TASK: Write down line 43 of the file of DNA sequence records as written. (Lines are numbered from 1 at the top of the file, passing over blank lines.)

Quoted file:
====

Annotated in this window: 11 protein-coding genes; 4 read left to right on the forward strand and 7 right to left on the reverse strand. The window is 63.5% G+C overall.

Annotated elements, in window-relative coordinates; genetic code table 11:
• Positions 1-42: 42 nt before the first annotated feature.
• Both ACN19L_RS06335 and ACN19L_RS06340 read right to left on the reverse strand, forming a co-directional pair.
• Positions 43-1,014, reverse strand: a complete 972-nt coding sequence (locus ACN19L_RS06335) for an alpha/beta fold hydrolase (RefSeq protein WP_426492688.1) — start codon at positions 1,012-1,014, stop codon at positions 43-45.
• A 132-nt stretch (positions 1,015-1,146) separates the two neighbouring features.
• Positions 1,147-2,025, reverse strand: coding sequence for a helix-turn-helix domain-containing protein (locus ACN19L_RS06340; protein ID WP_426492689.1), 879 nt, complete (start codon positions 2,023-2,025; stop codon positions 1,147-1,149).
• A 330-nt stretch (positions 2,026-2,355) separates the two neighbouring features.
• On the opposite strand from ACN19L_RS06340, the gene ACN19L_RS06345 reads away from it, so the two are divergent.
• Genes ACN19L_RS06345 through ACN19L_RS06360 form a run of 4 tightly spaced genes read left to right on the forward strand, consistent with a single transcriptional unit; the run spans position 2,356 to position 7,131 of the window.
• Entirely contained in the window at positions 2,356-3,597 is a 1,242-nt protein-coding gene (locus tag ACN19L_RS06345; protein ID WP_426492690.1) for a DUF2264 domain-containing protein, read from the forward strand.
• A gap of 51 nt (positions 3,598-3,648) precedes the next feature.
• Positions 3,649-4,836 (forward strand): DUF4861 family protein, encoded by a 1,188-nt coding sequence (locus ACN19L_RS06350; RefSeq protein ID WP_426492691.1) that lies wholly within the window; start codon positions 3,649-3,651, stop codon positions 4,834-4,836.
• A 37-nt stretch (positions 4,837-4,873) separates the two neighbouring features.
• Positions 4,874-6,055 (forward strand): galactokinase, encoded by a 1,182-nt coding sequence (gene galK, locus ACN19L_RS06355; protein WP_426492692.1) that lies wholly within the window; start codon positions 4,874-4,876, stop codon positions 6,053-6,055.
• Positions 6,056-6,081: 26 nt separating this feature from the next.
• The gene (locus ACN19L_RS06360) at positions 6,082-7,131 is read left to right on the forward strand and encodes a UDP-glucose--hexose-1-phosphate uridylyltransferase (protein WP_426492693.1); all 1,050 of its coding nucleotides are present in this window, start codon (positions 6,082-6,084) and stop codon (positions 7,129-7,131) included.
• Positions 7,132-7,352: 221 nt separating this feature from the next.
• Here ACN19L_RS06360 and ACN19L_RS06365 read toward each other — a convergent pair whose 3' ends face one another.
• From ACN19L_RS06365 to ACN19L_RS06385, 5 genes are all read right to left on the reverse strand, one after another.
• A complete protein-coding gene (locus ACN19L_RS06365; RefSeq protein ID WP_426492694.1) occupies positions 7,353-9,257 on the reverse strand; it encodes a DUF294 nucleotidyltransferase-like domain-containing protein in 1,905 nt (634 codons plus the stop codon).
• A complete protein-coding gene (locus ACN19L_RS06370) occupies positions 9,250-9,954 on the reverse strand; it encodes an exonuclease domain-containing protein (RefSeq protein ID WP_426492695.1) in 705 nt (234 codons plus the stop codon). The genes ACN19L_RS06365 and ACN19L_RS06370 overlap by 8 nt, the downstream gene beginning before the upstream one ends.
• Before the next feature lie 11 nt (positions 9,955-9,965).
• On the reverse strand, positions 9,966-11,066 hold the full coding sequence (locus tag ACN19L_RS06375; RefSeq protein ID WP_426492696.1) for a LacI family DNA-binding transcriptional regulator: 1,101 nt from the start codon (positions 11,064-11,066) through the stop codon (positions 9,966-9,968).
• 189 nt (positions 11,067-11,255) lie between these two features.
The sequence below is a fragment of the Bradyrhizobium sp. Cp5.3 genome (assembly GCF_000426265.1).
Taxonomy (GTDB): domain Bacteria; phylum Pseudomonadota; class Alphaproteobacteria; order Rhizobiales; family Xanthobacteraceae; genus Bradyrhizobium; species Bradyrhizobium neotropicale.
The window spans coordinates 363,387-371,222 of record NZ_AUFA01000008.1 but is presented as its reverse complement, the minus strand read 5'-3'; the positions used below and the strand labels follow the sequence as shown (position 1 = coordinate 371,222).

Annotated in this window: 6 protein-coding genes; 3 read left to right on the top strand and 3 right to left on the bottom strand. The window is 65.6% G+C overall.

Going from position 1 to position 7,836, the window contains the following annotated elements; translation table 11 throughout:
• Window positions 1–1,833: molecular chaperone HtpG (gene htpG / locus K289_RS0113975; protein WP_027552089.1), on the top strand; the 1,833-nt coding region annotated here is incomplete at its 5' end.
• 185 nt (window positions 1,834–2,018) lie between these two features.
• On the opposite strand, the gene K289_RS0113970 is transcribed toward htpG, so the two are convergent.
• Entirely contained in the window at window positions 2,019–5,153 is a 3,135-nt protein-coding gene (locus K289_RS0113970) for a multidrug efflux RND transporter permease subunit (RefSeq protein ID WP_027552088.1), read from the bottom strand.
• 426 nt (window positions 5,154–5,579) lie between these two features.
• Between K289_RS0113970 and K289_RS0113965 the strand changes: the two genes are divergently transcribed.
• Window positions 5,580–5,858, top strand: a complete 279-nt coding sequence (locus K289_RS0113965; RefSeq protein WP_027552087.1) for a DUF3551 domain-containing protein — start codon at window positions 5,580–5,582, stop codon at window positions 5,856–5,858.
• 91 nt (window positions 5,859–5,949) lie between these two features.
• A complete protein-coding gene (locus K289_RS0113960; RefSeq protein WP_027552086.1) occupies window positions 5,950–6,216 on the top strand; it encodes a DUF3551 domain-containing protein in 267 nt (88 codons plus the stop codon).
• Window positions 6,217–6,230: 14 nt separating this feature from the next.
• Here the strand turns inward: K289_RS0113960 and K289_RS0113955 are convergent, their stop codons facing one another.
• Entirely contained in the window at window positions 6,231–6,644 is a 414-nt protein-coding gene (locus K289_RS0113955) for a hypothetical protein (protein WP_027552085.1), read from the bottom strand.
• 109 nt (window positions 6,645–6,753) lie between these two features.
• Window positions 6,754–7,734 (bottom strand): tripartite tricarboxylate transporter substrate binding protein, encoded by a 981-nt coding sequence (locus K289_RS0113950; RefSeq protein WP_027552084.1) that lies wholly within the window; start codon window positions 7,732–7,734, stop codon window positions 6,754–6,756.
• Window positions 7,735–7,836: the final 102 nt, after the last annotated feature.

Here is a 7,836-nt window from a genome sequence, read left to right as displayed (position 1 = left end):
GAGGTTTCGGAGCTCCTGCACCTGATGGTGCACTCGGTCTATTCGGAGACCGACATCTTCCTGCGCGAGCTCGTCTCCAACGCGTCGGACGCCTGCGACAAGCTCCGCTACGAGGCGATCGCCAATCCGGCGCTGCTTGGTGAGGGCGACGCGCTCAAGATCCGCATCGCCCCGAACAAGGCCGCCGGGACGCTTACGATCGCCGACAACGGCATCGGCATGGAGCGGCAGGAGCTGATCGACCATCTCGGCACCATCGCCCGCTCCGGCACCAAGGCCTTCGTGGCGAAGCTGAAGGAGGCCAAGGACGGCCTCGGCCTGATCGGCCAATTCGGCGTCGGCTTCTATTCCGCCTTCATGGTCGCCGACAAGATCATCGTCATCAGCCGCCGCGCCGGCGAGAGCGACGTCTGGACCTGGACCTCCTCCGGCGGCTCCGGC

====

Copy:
• 109 nt (window positions 6,645–6,753) lie between these two features.